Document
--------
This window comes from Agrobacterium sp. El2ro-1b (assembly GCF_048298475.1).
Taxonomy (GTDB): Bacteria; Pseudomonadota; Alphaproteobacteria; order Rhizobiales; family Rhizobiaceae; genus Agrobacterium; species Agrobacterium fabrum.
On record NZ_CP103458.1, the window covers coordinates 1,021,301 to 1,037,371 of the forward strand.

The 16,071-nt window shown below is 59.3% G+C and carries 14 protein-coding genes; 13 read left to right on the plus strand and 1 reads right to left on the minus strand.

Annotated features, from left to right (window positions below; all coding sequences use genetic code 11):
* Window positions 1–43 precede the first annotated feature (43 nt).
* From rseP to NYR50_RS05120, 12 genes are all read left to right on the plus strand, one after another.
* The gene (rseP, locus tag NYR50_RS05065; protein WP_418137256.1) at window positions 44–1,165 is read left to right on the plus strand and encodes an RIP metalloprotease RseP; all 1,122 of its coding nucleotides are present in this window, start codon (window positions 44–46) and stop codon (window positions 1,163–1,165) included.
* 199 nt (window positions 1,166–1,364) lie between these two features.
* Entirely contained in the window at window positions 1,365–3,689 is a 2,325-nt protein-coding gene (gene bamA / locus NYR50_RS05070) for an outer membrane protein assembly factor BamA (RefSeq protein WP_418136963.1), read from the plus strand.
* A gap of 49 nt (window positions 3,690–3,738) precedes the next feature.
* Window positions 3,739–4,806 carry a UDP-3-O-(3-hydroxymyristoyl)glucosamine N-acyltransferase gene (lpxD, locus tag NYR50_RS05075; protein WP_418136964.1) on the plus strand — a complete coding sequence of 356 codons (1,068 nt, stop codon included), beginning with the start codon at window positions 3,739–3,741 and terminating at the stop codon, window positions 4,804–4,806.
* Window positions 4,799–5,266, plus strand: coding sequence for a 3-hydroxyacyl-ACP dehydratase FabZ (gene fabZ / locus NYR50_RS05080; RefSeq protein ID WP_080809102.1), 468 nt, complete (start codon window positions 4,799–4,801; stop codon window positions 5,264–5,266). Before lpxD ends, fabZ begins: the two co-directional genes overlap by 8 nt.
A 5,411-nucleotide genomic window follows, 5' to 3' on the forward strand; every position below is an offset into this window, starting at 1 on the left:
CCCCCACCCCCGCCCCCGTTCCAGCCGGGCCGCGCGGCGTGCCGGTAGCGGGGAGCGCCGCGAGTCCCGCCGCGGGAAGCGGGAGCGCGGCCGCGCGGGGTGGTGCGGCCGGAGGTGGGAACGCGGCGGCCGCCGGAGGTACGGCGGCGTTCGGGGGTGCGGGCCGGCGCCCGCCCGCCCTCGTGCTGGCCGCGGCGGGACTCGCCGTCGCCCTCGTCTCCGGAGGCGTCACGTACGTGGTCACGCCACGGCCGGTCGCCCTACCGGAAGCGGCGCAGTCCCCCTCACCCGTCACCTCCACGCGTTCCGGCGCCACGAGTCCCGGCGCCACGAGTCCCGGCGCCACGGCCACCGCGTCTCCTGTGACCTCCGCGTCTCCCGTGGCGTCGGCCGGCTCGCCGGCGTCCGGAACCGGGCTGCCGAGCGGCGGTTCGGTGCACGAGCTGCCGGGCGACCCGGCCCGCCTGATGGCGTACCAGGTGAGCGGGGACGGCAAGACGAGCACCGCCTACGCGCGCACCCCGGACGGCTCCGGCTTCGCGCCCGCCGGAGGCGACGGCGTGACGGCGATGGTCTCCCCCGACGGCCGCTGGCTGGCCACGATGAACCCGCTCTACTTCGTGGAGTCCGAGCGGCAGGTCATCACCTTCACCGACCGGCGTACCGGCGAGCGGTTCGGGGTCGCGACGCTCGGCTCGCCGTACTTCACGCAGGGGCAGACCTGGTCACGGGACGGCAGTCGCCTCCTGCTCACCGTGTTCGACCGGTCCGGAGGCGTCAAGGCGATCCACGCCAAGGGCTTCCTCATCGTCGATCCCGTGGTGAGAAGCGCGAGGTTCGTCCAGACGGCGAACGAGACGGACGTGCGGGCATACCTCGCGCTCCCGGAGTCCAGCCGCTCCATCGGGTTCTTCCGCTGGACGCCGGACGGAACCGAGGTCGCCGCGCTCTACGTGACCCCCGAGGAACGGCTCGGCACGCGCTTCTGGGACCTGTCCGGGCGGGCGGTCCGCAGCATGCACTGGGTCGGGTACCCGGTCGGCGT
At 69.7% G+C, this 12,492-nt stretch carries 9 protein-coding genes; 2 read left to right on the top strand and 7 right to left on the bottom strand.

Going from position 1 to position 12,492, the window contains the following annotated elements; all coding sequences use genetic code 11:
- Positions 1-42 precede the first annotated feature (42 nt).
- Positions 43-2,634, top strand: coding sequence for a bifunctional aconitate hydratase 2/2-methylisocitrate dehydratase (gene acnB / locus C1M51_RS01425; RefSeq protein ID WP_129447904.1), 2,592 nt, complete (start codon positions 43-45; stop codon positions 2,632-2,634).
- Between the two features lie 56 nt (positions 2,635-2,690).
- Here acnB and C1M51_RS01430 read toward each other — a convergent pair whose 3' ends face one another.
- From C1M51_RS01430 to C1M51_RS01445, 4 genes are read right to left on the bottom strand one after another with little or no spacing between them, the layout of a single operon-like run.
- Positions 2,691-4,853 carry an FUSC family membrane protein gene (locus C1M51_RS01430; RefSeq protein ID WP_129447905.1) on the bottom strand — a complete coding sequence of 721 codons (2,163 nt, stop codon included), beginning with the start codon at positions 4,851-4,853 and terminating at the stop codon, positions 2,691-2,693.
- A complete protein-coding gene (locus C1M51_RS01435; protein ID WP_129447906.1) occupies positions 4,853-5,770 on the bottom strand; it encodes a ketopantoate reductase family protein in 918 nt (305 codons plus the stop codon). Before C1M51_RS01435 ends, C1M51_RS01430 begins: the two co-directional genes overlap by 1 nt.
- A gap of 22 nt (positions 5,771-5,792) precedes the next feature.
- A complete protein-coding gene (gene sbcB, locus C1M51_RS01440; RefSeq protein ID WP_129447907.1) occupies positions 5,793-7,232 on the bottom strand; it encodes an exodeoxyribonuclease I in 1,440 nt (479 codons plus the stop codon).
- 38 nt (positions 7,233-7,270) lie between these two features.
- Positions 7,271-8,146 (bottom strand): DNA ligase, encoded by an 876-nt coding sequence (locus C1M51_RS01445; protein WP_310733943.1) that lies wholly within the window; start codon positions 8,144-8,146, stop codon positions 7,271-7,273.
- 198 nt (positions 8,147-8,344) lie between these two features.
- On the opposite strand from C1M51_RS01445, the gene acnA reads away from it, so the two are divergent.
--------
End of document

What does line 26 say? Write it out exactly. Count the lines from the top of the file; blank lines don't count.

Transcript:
- A complete protein-coding gene (gene sbcB, locus C1M51_RS01440; RefSeq protein ID WP_129447907.1) occupies positions 5,793-7,232 on the bottom strand; it encodes an exodeoxyribonuclease I in 1,440 nt (479 codons plus the stop codon).